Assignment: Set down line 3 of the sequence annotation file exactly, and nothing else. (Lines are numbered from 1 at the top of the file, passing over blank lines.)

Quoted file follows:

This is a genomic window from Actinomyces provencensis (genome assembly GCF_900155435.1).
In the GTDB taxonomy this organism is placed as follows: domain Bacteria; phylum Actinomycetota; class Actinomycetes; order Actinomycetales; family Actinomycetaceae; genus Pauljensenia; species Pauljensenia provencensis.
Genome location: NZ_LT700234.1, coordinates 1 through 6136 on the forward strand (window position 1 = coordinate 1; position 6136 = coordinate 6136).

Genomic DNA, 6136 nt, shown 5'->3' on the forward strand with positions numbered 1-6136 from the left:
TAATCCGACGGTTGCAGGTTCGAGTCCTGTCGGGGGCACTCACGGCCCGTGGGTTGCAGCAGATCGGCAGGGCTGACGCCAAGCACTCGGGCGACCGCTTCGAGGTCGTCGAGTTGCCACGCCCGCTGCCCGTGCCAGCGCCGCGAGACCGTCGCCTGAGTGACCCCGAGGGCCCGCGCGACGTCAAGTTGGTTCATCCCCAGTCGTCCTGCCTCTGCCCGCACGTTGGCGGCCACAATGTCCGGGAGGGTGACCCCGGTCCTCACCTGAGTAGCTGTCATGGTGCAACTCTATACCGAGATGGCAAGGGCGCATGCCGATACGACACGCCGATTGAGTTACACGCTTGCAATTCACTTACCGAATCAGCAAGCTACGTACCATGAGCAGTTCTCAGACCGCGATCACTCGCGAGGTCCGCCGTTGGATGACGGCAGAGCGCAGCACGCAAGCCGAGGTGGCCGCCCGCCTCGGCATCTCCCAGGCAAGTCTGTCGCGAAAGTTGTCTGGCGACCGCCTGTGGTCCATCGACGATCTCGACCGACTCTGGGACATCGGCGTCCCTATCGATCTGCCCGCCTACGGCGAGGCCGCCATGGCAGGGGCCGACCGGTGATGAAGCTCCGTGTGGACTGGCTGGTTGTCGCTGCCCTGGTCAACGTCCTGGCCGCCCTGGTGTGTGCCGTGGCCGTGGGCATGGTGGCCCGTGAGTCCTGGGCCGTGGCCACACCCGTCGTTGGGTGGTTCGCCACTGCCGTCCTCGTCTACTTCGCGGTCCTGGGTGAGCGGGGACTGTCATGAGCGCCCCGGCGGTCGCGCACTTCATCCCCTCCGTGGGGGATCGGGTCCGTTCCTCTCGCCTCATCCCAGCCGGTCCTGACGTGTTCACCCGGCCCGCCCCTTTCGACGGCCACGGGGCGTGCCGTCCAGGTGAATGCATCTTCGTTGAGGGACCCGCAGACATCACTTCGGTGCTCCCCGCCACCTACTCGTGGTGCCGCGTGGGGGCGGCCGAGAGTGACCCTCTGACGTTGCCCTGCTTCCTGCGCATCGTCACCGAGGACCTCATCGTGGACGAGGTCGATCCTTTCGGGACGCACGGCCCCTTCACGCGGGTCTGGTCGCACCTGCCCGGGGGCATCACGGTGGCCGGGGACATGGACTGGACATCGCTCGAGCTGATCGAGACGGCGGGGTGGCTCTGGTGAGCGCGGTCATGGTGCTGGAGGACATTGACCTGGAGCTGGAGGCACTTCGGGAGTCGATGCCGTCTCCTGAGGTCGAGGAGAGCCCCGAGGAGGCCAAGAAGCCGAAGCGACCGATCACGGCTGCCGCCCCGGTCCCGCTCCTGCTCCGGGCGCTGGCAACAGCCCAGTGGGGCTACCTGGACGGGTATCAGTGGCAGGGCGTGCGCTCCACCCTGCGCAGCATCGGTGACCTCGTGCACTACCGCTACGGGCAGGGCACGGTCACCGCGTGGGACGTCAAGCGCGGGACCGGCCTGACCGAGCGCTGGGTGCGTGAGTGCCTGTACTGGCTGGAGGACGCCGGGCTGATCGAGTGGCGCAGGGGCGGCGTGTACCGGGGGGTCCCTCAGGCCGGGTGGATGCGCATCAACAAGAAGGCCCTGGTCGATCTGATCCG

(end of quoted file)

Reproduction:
Genome location: NZ_LT700234.1, coordinates 1 through 6136 on the forward strand (window position 1 = coordinate 1; position 6136 = coordinate 6136).